Prior to 1991, there never was an organised and formal “Ukrainian” state per se. The Skoropadsky entity fell apart after the withdrawal of Central Powers troops in 1918, and the Nazi construct under Gauleiter Erich Koch was a colonial entity, not a state. Indeed, the very word “Ukrainian” does not exist in any real sense prior to the 19th century. What is now known as “Ukrainian nationalism” originated in the Hapsburg territory of the Western Ukraine centred on Lvov, an area that is still the stronghold of such sentiment. It was a tool of the Hapsburgs used to weaken the Russian state, and it was embodied in the Uniate Catholic church (a Polish construct of the period of the Commonwealth).
Improvised underground hospital ward in Tskhinvali during the Georgian siege. The hospital was directly targeted on the orders of Saakashvili. Yushchenko sold munitions to Georgia and flew to Tbilisi to support the thug Saakashvili, so, he shares his guilt (as do all Ukrainian nationalists and Condi Rice, as well).
The so-called “Ukrainian nationalists” are the biggest losers in the present war, and it is a sign that the notional “Ukrainian” state is not long for this world. Only 23 percent of the population of this state speaks” “Ukrainian” as their mother-tongue, the rest are Russophones, incorporated in this “state” due to Soviet borders. Do not be fooled by loud noises in the Western (especially English language) press. Yushchenko, the head of the Kiev junta, is making foolish accusations against his political rivals, especially Yuliya Timoshenko, which indicates a political crisis in the very near term. He knows what buttons to push with the Western chattering classes because he is married to an American-born woman, just as Saakashvili knew what buttons to push based on his American education. Both are unaware that realpolitik is going to have the same result… an American disengagement from a potentially dangerous confrontation with a revived, strong, and assertive Russia.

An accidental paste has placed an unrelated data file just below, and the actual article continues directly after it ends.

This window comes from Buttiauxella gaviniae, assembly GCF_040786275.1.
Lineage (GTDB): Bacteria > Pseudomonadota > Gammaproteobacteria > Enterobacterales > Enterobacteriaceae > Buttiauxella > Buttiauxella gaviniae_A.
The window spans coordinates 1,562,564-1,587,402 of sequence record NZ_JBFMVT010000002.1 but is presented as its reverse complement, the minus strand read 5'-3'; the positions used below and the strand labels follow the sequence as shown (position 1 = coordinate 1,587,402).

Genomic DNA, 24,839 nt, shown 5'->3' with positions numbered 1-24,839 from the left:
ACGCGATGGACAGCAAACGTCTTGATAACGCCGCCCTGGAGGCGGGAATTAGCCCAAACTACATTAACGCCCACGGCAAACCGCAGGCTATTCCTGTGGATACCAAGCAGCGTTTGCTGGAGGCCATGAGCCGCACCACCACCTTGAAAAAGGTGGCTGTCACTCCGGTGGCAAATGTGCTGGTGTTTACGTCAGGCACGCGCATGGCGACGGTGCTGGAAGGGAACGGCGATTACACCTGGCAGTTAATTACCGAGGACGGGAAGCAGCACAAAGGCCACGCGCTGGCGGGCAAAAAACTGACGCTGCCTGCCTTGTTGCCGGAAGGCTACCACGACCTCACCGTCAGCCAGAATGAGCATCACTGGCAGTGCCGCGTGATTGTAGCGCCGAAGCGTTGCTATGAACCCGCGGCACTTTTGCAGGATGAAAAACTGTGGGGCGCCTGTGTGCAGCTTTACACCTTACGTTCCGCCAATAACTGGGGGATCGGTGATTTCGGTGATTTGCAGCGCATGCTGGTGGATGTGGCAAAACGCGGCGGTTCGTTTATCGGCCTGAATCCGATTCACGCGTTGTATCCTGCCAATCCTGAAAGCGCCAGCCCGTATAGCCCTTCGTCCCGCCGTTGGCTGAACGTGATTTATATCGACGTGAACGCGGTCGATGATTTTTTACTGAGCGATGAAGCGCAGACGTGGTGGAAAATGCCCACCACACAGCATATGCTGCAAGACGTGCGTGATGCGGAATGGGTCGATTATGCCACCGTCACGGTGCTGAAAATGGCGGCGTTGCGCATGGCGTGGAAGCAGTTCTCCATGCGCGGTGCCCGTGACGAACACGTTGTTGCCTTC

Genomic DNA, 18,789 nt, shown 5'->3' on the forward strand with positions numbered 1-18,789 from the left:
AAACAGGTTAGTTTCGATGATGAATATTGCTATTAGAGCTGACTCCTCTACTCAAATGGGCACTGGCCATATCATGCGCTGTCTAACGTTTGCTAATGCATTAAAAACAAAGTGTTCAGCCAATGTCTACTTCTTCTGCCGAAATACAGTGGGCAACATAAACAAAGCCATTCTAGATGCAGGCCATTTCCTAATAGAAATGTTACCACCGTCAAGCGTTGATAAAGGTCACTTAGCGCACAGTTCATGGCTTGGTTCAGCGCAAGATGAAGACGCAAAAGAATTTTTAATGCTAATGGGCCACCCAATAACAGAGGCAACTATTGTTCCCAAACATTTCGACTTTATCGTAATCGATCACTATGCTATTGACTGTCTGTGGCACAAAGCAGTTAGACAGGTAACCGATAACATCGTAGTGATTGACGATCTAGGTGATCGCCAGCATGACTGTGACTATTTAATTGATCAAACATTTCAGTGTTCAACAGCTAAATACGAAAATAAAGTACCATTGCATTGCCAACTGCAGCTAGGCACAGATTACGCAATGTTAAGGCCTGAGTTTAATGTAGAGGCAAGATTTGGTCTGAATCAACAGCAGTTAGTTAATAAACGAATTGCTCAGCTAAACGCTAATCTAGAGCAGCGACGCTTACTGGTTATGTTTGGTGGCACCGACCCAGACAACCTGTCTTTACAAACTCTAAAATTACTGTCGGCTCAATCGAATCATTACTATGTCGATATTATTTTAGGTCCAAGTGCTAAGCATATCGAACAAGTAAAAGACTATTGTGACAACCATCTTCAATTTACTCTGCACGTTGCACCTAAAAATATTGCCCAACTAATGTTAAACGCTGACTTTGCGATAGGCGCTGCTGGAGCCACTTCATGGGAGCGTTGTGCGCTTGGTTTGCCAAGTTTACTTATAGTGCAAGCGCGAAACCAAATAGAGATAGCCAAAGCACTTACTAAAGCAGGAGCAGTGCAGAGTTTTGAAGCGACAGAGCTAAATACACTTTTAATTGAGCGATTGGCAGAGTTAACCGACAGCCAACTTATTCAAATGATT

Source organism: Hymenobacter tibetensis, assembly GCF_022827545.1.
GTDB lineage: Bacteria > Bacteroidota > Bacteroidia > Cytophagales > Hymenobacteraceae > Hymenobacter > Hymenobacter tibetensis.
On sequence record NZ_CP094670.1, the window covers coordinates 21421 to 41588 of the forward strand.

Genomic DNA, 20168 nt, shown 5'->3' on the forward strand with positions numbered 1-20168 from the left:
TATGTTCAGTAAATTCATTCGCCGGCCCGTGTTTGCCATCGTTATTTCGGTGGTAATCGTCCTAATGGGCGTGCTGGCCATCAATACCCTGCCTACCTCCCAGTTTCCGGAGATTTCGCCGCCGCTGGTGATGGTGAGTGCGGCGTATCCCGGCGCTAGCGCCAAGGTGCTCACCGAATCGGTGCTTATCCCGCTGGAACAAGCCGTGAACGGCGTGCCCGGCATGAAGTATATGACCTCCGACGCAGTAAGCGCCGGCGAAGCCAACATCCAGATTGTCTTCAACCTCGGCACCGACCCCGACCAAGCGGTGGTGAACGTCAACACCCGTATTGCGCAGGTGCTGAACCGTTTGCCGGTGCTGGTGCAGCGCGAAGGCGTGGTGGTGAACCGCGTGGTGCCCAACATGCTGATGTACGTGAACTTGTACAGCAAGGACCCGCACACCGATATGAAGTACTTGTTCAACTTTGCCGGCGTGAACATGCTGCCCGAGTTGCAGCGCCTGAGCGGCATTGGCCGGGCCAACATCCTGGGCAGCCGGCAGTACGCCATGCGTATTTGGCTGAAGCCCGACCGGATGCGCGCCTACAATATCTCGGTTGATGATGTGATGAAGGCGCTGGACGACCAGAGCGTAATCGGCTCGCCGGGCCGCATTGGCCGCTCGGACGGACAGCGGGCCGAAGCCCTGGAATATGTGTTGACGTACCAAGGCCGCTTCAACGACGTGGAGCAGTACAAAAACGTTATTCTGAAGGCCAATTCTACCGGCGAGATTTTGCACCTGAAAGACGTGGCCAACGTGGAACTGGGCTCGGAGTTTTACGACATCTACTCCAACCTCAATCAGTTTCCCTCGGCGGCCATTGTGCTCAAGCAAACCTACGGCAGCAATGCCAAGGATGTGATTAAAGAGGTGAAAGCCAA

Many Russians have family names ending in “o”, rather than “ov”. It merely means that their families migrated from Little Russia at one time or another. We are all Russians, of the same nationality, of the same background, and of the same faith. There is no “Ukrainian” language, merely a South Russian peasant dialect that is dying out in the modern world. In short, there is no call for a “Western intervention” in the Ukraine, just as there was no call for such an action in the Caucasus.
If you thought the Caucasian imbroglio was an “interesting situation”, I assure you, there is more to come. The Empire is going to be restored, for the benefit of all the Russias. Furthermore, the American neocons are going to find they are as powerless to stop that as they were to stop this situation. They are nothing but King Canutes ordering the tide to stop flowing in. If I recall it rightly, the tides did not listen to King Canute… they flowed in, regardless of his order. Hmm…